Marine Protected Areas (MPAs) and other area-based management tools (OECMs) have been proved to protect the ocean and bring multiple benefits. We believe that through discussion, we can design the best management policies. We are bidding to bring the 6th International MPA Congress (IMPAC6) to Aotearoa NZ in 2026.
MPAs include marine spatial plans, marine reserves, and also customary tools rāhui, taiāpure and māitaitai. Our goal is to support the emergence of a new joint mātauranga Māori and ecosystem-based framework for the management of Aotearoa’s ocean, with strong protection.
Draft bid document
The bid document is being prepared with Wellington Events team, Tourism New Zealand and partners.
We are working with Te Rūnanganui o Te Āti Awa to form a joint bid to bring the 6th International Marine Protected Area Congress (IMPAC6) to Aotearoa New Zealand, likely in May or September 2026.
We firmly believe this country is uniquely positioned to discuss and advance marine protection tools, and shine a light across the world. Aotearoa New Zealand as a bicultural nation can offer a different world view, through Indigenous knowledge and Te Ao Māori, so relevant in these times of climate and biodiversity crisis and that can benefit humanity.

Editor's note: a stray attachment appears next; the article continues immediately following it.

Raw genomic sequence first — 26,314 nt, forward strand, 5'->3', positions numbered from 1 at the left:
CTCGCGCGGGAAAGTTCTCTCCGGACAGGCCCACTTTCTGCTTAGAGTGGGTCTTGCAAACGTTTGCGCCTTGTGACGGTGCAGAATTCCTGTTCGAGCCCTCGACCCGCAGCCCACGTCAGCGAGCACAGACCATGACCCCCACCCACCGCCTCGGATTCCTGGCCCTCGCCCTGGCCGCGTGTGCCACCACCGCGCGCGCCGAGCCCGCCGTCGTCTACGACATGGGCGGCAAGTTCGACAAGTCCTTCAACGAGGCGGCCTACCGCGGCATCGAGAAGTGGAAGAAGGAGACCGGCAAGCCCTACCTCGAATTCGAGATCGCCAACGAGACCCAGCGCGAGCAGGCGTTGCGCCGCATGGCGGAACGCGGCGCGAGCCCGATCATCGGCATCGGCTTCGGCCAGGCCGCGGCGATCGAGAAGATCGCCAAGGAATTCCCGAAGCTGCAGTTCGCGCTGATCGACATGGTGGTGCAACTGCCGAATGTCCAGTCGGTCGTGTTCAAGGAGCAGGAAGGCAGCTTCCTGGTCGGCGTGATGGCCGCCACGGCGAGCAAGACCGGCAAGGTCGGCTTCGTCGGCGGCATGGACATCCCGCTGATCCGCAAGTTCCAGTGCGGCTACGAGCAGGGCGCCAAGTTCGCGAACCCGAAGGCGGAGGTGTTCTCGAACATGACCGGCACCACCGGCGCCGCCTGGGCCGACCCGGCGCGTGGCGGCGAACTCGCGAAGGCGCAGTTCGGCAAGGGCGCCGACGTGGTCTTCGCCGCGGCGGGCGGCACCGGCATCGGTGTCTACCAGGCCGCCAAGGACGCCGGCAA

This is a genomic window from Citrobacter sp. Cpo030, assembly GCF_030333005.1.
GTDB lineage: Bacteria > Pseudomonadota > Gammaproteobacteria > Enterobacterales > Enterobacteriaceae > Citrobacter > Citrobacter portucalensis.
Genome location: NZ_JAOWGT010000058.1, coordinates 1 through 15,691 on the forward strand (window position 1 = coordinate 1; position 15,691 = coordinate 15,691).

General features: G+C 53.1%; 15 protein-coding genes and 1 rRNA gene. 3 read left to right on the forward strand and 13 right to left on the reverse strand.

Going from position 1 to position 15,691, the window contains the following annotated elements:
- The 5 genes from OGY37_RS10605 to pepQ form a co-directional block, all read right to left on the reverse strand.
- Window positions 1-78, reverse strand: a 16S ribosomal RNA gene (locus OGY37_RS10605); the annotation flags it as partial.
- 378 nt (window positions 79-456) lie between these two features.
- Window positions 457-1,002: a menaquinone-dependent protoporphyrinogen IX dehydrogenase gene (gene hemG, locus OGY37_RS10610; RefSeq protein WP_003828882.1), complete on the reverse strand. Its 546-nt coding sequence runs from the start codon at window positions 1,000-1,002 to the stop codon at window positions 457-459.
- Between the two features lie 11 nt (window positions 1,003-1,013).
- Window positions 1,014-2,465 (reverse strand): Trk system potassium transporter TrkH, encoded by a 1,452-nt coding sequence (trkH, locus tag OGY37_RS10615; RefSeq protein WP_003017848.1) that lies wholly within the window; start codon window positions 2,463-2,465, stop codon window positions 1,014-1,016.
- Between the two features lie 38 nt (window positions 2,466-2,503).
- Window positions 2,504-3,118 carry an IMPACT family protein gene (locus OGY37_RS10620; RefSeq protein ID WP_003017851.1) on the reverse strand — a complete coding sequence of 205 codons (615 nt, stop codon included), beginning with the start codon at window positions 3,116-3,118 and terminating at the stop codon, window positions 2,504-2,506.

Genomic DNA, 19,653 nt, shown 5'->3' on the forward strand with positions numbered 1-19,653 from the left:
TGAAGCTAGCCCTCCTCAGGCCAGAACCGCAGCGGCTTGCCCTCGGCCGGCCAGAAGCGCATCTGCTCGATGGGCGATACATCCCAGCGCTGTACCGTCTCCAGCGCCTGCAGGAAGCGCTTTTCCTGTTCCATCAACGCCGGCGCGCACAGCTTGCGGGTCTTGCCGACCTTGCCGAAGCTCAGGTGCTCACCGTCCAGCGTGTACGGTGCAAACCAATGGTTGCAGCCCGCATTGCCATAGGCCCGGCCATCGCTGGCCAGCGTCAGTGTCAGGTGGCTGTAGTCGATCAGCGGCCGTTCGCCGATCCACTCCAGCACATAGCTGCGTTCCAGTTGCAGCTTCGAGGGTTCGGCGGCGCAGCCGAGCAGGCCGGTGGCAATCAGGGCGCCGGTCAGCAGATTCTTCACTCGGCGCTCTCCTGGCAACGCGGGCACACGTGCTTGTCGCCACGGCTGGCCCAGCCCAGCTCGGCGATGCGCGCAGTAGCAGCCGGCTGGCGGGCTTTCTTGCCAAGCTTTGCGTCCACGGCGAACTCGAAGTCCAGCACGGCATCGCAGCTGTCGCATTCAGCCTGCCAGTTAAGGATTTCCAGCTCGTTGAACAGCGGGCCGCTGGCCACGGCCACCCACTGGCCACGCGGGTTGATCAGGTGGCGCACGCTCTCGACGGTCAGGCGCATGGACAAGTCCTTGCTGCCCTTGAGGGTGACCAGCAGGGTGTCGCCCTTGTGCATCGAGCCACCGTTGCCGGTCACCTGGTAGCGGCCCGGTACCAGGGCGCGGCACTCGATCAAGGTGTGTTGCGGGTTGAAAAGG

Alongside Te Āti Awa, we are working with Tourism New Zealand , Wellington Events and Tākina Convention Centre, to foster dialogue about marine conservation and especially help the ocean, its ecosystems and species. We have also received extended support from nonprofits, societies and companies across the country and the Pacific region.
In February 2023, will take place in Vancouver, Canada the 5th International Marine Protected Area Congress. (IMPAC5). It is our goal to attend this event and to bring the Congress “home” to host the following 4 years later in 2026 or 27.
Excited about this? Get in touch and join us!
If you are interested in joining an Organizing Committee and/or to sponsor the event, please let us know. We hope to bring as many relevant stakeholders on board as possible, and crucially whānau, hapū and iwi, and the government.